Physicians in Middlefield and Westfield
Page 200

The people in Middlefield and Westfield have depended principally for medical aid upon the physicians in the First Society and in other adjoining places. About the few physicians who have resided and practised in these places, a few words will be added to what is said in the address (pp. 95 and 6) Dr. A. WARD practised in Middlefield a few years only, dying August 12th, 1788, aged 32. Dr. J. HOADLEY, native of Branford, graduate of Yale, 1768, practised a longer period, had the reputation of being very skilful in curing the cholic. He died March 2d, 1810, aged 66*. Dr. HATCH who practiced in Westfield for a short time, and then moved to New Hartford, and afterwards to Granville, Mass., though a very respectable man, engaged on in part in his profesion in new Hartford, and verly little in Granville. A Dr. MORRIS is said to have practised for a short time in Westfield, about 1830, who moved to Meriden, and thence to Ohio. Phineas MILLER, a native of Middlefield, and brother of the Hon. Asher MILLER, who studied medicine with the 2d Dr. John OSBORNE, settled in Norwalk, and had a large practice. He has been dead more than twenty years.

Thomas MINOR, M.D.
Page 200-203

There are published accounts, in William's American Medical Biography, of two of the deceased physicians in the foregoing list, which in an abridged form will now be given.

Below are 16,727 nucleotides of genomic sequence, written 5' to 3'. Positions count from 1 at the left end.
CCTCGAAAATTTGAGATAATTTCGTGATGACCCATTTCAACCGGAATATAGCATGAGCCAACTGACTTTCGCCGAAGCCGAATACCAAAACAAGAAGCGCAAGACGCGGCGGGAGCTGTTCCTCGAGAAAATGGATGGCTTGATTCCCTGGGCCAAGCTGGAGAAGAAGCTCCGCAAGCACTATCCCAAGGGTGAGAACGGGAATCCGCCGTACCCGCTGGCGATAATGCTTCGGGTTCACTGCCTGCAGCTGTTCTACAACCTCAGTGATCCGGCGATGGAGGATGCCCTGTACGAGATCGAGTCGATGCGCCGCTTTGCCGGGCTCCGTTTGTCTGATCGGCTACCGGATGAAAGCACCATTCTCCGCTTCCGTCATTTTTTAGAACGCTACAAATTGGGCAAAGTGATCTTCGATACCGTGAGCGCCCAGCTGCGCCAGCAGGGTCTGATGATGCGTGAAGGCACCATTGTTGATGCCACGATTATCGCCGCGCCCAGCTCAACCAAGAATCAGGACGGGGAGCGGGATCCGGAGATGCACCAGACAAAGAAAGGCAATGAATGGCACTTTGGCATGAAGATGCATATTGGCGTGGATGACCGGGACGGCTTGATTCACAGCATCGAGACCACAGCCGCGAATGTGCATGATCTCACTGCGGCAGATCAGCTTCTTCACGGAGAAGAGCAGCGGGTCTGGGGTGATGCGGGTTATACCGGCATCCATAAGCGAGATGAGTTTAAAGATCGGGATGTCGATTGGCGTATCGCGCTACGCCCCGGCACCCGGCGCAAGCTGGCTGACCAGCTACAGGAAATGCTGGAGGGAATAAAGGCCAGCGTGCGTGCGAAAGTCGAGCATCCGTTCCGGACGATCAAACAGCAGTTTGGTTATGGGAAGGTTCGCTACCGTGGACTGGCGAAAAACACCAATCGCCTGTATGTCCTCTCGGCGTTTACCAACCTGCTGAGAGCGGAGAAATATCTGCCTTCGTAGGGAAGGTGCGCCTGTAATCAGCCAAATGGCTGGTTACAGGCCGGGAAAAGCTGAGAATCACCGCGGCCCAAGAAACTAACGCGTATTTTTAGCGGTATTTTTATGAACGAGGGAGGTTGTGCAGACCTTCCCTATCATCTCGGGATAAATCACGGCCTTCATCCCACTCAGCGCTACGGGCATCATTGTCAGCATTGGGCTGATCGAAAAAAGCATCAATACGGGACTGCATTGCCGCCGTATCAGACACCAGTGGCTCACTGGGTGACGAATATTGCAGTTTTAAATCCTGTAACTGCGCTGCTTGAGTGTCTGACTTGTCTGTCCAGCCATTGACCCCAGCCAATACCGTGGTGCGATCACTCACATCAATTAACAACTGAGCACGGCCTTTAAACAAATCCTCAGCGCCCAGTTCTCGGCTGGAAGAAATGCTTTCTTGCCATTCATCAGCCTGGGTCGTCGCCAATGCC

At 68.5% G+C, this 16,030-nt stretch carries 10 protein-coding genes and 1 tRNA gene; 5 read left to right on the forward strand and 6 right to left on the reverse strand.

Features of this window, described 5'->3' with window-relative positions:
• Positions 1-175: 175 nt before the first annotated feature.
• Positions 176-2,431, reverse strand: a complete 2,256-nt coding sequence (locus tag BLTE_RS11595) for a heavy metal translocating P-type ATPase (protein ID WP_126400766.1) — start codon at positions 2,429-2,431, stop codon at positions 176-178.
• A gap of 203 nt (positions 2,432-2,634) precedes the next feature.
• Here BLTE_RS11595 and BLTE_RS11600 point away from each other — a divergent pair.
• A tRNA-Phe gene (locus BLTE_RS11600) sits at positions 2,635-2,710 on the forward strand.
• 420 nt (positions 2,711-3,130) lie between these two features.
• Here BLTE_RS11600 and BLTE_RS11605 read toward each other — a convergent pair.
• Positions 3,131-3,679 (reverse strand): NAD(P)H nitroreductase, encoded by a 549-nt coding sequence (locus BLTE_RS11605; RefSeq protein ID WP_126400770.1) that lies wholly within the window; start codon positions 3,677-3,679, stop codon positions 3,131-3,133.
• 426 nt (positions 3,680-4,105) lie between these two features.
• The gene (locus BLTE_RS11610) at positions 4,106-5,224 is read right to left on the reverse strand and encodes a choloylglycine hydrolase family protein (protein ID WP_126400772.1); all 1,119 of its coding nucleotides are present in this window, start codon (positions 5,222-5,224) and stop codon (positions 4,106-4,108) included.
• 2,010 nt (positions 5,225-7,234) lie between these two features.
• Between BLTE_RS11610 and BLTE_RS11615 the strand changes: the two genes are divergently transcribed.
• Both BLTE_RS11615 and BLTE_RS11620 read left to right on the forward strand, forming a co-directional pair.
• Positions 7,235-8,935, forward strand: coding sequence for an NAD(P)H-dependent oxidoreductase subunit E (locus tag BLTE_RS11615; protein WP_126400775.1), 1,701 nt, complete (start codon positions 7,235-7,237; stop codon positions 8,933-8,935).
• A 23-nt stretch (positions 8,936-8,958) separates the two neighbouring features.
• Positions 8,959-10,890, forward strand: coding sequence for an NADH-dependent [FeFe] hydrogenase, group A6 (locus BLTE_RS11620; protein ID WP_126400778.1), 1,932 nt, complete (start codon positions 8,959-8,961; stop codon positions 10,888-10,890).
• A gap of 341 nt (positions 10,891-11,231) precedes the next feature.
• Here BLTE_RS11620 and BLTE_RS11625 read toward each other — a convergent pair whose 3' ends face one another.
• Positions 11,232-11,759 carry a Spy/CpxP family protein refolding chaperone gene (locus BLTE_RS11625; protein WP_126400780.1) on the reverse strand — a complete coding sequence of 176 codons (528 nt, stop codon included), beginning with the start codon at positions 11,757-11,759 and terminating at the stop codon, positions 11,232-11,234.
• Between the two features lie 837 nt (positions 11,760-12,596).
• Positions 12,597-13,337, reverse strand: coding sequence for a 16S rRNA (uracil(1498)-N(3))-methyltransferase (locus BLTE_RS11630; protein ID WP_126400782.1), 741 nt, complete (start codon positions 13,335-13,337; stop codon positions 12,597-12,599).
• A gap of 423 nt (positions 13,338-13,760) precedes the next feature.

The first is an account of Dr. Thomas MINOR, son of Rev. Thomas MINOR, of the parish of Westfield. This is mostly autobiographical; the rest is from the pen of Dr. S. B. WOODWARD, who well knew him. The whole is much too long for insertion. But it due to the standing of Dr. MINOR, that some facts should be here given concerning him. He was born Oct. 15th, 1777, and in childhood and early youth suffered much from feebleness and disease, but entered Yale College in 1792, when he was about fifteen years of age, and was graduated in 1796. He speaks very modestly of his attainments in College, and though the four years "were far from being trifled away or lost," he declared they were spent under very great and permanent disadvantages, and expresses the opinion that he "didn not acquire half the solid learning" he might have done "had he been two years older and proportionally better prepared." During the five or six years following, it is believed that his scholarship was greatly improved in accuracy and amount, by teaching, and at the same time studying himself. During this period he taught an academy for about three years in Goshen, N.Y., and then another about two years in Berlin, though inthe meanwhile he was visited once and again by disease in some of its forms. When about twenty-five, he commenced the sutdy of medicine under Dr. John OSBORNE, engaging also in the instruction of youth, and in the beginning of 1807 he entered his profession. From some time in 1808 into '10, he was in full practice in the town of Lynn, Mass., whence he removed to Lyme, in this State and thence to the city of Middletown, where in the vicinity he had for a number of years, "as much professional business as he could attend to, and more than his health would bear." In Feb. 1819, "he was seized with an affection of the lungs and heart, which suddenly ended in a great degree," his "professional career, and left him a confirmed valetudinarian at the premature age of forty-one," though for several years after he "practiced some in consulation, and amused "himself in reading two or three foreign languages, besides writing occassional medical and literary essays," which appeared in the columns of different publications. In fact, in various ways he did much for the advancement of medical science and the relief and benefit of his fellow men. In 1823, in connection with Dr. TULLY, he published essays on fevers and other medical subjects; and in 1825, an account of Typhus Syncopalis [the sinking typhus.] This work Dr. S.B. WOODWARD speaks of as one which caused a great deal of controversy; one which was most severely criticised; but one about which, although the public were divided as to its real worth, they were generally satisfied that it evinced great erudition and research. "At any rate," he says, "it was one which gave the author great notoriety as a writer and great fame as a practitioner." Dr. MINOR himself declares it was published several times entire, or abridged in other works."